The Urbanist: Reading ‘Form Follows Fiasco,’ with its dissent on planning and architecture
There are two popular books about how terrible modern architecture and modern planning are. The best known is Tom Wolfe’s “From Bauhaus to Our House”; a lesser-known book by Peter Blake is “Form Follows Fiasco: Why Modern Architecture Hasn’t Worked.” Blake was head of what was then the The Boston Architecture Center and is now the Boston Architectural College. He had also been the editor of Architectural Forum and the short-lived Architecture Plus. And, as he points out in his book, he was actually an architect, a distinction he shares with The Boston Globe’s architecture critic, Robert Campbell.
At a time most Bostonians are either befuddled or enraged by the development they see and experience, it is worthwhile to review some of the dissenting and cautionary literature.
Blake begins with a description of the Yale School of Architecture. The building was designed by Paul Rudolph, and represented a high-water mark of modern design and the ideal of universities as enlightened patrons of architecture and design. Blake describes the brilliance of Rudolph’s design – and the subsequent effort by Yale students to burn down the Brutalist building, which, being made largely of concrete, did not burn very well. Rudolph also designed the never completed and never loved Government Service Center in Boston as part of the Government Center renewal project, and the equally unloved University of Massachusetts campus at Dartmouth, which for many years was called SMU, for Southeastern Massachusetts University, and evoked a Texas university with better running backs. A final irony of Yale’s School of Architecture is that the exposed asbestos used throughout the structure may have had long-term health consequences for all who worked in the building, as Yale discovered in 1974.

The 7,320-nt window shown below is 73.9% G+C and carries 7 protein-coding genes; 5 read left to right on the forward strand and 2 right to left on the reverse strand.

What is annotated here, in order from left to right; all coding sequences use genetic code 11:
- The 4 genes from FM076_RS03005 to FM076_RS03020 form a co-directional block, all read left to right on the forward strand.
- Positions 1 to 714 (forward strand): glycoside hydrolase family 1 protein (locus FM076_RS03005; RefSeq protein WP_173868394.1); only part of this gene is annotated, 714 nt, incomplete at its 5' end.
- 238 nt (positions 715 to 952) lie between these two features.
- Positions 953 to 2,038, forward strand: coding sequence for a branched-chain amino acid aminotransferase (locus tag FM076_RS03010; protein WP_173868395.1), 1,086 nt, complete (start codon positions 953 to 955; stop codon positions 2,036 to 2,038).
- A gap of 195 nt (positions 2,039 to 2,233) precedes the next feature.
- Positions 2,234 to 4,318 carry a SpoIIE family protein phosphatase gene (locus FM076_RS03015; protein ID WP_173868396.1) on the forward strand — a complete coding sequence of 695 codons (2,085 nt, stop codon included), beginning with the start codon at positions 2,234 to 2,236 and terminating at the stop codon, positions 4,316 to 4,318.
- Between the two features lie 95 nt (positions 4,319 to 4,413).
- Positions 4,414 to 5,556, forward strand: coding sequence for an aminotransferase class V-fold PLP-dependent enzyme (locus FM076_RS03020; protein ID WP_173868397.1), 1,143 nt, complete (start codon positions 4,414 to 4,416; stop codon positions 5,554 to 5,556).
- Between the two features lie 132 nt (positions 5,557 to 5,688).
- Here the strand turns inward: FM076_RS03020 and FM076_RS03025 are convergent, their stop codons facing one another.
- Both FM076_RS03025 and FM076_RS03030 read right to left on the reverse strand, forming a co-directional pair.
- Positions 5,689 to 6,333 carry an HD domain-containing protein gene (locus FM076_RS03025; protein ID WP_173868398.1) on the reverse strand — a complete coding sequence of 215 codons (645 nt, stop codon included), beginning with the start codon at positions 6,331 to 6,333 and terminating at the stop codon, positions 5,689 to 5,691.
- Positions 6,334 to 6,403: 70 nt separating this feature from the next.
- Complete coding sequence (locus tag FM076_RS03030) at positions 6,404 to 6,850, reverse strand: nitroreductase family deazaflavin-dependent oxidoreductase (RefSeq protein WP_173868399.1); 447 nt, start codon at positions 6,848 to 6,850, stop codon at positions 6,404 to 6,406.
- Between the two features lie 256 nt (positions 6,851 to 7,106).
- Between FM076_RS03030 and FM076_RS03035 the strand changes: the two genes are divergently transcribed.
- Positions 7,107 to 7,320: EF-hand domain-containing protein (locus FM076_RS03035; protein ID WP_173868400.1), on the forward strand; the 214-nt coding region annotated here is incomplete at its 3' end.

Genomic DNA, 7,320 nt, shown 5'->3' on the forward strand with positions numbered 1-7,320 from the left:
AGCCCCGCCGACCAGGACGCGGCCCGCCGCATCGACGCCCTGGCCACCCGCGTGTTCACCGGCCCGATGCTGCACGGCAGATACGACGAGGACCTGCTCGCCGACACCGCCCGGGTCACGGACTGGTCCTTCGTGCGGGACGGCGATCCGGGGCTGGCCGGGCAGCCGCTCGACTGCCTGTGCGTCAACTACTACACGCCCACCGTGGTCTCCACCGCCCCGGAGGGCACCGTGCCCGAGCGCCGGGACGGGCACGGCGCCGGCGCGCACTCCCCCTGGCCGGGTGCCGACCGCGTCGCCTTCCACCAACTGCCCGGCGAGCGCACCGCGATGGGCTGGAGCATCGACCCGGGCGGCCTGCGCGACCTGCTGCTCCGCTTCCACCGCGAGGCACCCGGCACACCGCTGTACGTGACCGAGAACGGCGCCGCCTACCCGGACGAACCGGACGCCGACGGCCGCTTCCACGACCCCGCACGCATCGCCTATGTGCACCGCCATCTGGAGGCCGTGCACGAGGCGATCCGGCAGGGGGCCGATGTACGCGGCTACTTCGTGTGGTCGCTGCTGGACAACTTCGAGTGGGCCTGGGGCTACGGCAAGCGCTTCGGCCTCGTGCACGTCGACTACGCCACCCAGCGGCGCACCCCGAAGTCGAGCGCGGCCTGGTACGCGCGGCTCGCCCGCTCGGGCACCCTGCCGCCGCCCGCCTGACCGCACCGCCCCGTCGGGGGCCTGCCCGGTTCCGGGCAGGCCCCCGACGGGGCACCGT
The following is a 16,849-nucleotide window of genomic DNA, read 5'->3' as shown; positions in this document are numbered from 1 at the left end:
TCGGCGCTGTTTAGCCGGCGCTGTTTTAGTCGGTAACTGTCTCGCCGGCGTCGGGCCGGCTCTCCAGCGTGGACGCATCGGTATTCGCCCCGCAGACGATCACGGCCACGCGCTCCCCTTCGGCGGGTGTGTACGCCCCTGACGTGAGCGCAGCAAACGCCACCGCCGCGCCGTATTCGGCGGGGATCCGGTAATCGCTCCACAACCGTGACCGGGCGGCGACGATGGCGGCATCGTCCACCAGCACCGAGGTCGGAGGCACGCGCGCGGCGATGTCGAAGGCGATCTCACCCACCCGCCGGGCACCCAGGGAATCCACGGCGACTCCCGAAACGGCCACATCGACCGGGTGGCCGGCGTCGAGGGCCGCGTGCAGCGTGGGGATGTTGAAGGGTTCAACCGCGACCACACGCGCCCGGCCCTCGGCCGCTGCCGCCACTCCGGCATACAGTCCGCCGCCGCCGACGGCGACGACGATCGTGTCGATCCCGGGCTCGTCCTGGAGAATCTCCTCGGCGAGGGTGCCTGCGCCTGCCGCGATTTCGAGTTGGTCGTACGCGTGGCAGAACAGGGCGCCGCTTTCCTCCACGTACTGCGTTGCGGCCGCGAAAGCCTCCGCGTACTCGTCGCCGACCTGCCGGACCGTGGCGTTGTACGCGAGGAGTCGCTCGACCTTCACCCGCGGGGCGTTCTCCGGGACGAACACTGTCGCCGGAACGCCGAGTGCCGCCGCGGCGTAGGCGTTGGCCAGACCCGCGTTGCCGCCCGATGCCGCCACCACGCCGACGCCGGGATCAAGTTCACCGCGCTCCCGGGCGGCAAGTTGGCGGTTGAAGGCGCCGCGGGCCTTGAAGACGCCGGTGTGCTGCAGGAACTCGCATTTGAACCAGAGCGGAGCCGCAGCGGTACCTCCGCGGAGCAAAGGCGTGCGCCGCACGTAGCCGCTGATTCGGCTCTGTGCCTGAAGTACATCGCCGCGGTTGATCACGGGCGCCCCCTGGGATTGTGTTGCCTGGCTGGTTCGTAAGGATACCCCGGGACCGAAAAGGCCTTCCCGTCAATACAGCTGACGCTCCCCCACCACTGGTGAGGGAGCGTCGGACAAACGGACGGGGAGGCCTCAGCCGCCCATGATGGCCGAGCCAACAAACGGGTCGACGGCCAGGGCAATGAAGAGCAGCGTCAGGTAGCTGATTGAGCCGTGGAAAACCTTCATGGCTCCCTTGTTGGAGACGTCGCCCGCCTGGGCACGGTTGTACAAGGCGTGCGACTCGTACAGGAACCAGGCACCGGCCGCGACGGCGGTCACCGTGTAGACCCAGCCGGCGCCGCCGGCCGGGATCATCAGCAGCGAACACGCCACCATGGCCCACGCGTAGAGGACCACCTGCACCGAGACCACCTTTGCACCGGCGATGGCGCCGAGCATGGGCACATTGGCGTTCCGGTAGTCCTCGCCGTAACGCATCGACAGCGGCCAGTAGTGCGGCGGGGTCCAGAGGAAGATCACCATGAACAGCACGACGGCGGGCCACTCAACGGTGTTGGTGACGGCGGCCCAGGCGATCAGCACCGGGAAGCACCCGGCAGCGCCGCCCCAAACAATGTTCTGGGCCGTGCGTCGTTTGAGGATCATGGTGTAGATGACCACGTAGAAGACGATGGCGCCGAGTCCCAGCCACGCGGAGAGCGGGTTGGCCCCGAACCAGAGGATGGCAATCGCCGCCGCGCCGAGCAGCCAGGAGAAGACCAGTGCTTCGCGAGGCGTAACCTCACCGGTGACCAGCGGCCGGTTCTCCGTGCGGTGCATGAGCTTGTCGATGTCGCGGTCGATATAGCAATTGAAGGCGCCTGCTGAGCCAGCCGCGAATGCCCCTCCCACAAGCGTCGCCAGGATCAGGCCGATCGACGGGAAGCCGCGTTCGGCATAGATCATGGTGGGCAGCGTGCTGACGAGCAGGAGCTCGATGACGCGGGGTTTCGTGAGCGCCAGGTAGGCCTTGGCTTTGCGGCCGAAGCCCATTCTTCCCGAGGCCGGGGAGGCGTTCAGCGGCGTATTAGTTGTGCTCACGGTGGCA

Blake’s book deals with planning as much as architecture and design, and spends a great deal of time describing efforts by governments to create The Radiant City imagined by Swiss architect Le Corbusier. Corbu, as his acolytes speak of him, had renamed himself – like a Mexican wrestler, or The Silver Surfer, or other intellectuals of his era. He designed Harvard’s Carpenter Center for the Visual Arts and perhaps should be given credit for having invented the skateboard park with his sinuous ramp that curls up from Quincy Street through the building and down to Prescott Street.
Blake spends a great deal of time dealing with high-rise schemes to realize Corbusier’s Radiant City – a Ville Radieuse that looks a lot like the movie “Blade Runner” or a much more intense version of Rindge Towers. He also describes high-density, low-rise styles of development that might be more appropriate to Cambridge, which is one of America’s most densely populated cities despite having a small number of taller buildings.
Blake describes many examples, including St. Louis’ Pruitt-Igoe development, Co-Op City in The Bronx and developments in Trento, Italy; Split, Croatia; and Munich – and Boston’s own Charles River Park.
In the end Blake rallies for a more humane design, quoting the economist and futurist E.F. Schumacher (who made famous the phrase “Small is beautiful”). Blake suggests that we need an architecture, as Schumacher might have put it, “as if people mattered.”
“And an architecture as if the real world mattered,” Blake continues. “The real world’s hardware, the real world’s true resources (human as well as material), the real world’s aspirations.”